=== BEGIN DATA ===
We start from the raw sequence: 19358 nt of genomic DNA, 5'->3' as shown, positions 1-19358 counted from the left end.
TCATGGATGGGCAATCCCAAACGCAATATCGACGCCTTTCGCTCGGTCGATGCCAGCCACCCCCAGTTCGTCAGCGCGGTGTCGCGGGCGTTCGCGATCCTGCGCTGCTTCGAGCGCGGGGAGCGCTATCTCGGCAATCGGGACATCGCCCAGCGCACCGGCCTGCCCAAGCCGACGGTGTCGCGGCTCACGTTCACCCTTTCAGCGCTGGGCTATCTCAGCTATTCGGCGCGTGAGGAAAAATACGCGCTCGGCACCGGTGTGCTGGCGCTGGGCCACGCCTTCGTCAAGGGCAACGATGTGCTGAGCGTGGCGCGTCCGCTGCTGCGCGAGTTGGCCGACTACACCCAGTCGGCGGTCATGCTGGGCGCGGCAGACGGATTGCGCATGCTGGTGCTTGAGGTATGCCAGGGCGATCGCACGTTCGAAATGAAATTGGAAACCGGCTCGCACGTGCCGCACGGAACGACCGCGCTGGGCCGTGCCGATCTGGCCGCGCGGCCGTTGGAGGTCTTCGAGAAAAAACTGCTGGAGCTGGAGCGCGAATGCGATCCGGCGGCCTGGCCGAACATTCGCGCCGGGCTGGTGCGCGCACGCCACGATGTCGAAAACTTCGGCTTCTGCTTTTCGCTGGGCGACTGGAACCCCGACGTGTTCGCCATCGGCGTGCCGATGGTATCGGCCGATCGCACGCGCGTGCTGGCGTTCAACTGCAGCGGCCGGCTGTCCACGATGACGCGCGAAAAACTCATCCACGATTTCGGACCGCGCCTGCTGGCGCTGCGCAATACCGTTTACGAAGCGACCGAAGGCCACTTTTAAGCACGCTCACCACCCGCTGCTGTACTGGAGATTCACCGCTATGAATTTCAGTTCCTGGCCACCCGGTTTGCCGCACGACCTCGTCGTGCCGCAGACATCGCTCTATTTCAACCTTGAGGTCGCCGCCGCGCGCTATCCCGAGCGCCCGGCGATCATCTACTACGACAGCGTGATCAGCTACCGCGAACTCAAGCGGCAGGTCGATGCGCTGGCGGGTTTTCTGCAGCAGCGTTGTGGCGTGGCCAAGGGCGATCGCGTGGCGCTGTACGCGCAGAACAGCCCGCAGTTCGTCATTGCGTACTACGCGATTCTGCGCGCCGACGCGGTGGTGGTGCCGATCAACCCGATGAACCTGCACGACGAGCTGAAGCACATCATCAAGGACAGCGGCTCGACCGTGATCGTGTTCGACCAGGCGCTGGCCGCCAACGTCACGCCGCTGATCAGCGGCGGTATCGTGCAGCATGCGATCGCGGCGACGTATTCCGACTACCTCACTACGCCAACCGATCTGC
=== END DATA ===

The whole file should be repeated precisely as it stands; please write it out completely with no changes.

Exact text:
We start from the raw sequence: 19358 nt of genomic DNA, 5'->3' as shown, positions 1-19358 counted from the left end.
TCATGGATGGGCAATCCCAAACGCAATATCGACGCCTTTCGCTCGGTCGATGCCAGCCACCCCCAGTTCGTCAGCGCGGTGTCGCGGGCGTTCGCGATCCTGCGCTGCTTCGAGCGCGGGGAGCGCTATCTCGGCAATCGGGACATCGCCCAGCGCACCGGCCTGCCCAAGCCGACGGTGTCGCGGCTCACGTTCACCCTTTCAGCGCTGGGCTATCTCAGCTATTCGGCGCGTGAGGAAAAATACGCGCTCGGCACCGGTGTGCTGGCGCTGGGCCACGCCTTCGTCAAGGGCAACGATGTGCTGAGCGTGGCGCGTCCGCTGCTGCGCGAGTTGGCCGACTACACCCAGTCGGCGGTCATGCTGGGCGCGGCAGACGGATTGCGCATGCTGGTGCTTGAGGTATGCCAGGGCGATCGCACGTTCGAAATGAAATTGGAAACCGGCTCGCACGTGCCGCACGGAACGACCGCGCTGGGCCGTGCCGATCTGGCCGCGCGGCCGTTGGAGGTCTTCGAGAAAAAACTGCTGGAGCTGGAGCGCGAATGCGATCCGGCGGCCTGGCCGAACATTCGCGCCGGGCTGGTGCGCGCACGCCACGATGTCGAAAACTTCGGCTTCTGCTTTTCGCTGGGCGACTGGAACCCCGACGTGTTCGCCATCGGCGTGCCGATGGTATCGGCCGATCGCACGCGCGTGCTGGCGTTCAACTGCAGCGGCCGGCTGTCCACGATGACGCGCGAAAAACTCATCCACGATTTCGGACCGCGCCTGCTGGCGCTGCGCAATACCGTTTACGAAGCGACCGAAGGCCACTTTTAAGCACGCTCACCACCCGCTGCTGTACTGGAGATTCACCGCTATGAATTTCAGTTCCTGGCCACCCGGTTTGCCGCACGACCTCGTCGTGCCGCAGACATCGCTCTATTTCAACCTTGAGGTCGCCGCCGCGCGCTATCCCGAGCGCCCGGCGATCATCTACTACGACAGCGTGATCAGCTACCGCGAACTCAAGCGGCAGGTCGATGCGCTGGCGGGTTTTCTGCAGCAGCGTTGTGGCGTGGCCAAGGGCGATCGCGTGGCGCTGTACGCGCAGAACAGCCCGCAGTTCGTCATTGCGTACTACGCGATTCTGCGCGCCGACGCGGTGGTGGTGCCGATCAACCCGATGAACCTGCACGACGAGCTGAAGCACATCATCAAGGACAGCGGCTCGACCGTGATCGTGTTCGACCAGGCGCTGGCCGCCAACGTCACGCCGCTGATCAGCGGCGGTATCGTGCAGCATGCGATCGCGGCGACGTATTCCGACTACCTCACTACGCCAACCGATCTGC